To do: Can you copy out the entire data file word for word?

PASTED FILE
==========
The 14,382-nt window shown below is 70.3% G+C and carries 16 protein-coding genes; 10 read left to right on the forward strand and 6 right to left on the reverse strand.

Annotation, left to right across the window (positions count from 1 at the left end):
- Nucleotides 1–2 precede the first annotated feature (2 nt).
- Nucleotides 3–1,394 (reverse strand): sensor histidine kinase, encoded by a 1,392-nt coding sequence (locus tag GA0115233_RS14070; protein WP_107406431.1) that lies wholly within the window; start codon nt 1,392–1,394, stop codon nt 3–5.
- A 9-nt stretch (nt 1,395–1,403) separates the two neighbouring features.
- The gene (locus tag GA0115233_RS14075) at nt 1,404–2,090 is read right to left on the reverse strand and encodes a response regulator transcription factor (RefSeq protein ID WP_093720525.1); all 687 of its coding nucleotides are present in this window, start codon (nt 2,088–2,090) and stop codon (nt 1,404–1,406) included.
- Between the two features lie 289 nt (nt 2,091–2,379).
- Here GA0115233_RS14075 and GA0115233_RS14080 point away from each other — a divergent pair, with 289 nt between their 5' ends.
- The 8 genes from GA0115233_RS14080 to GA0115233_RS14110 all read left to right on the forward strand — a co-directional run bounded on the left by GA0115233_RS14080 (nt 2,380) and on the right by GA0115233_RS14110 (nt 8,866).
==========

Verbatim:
The 14,382-nt window shown below is 70.3% G+C and carries 16 protein-coding genes; 10 read left to right on the forward strand and 6 right to left on the reverse strand.

Annotation, left to right across the window (positions count from 1 at the left end):
- Nucleotides 1–2 precede the first annotated feature (2 nt).
- Nucleotides 3–1,394 (reverse strand): sensor histidine kinase, encoded by a 1,392-nt coding sequence (locus tag GA0115233_RS14070; protein WP_107406431.1) that lies wholly within the window; start codon nt 1,392–1,394, stop codon nt 3–5.
- A 9-nt stretch (nt 1,395–1,403) separates the two neighbouring features.
- The gene (locus tag GA0115233_RS14075) at nt 1,404–2,090 is read right to left on the reverse strand and encodes a response regulator transcription factor (RefSeq protein ID WP_093720525.1); all 687 of its coding nucleotides are present in this window, start codon (nt 2,088–2,090) and stop codon (nt 1,404–1,406) included.
- Between the two features lie 289 nt (nt 2,091–2,379).
- Here GA0115233_RS14075 and GA0115233_RS14080 point away from each other — a divergent pair, with 289 nt between their 5' ends.
- The 8 genes from GA0115233_RS14080 to GA0115233_RS14110 all read left to right on the forward strand — a co-directional run bounded on the left by GA0115233_RS14080 (nt 2,380) and on the right by GA0115233_RS14110 (nt 8,866).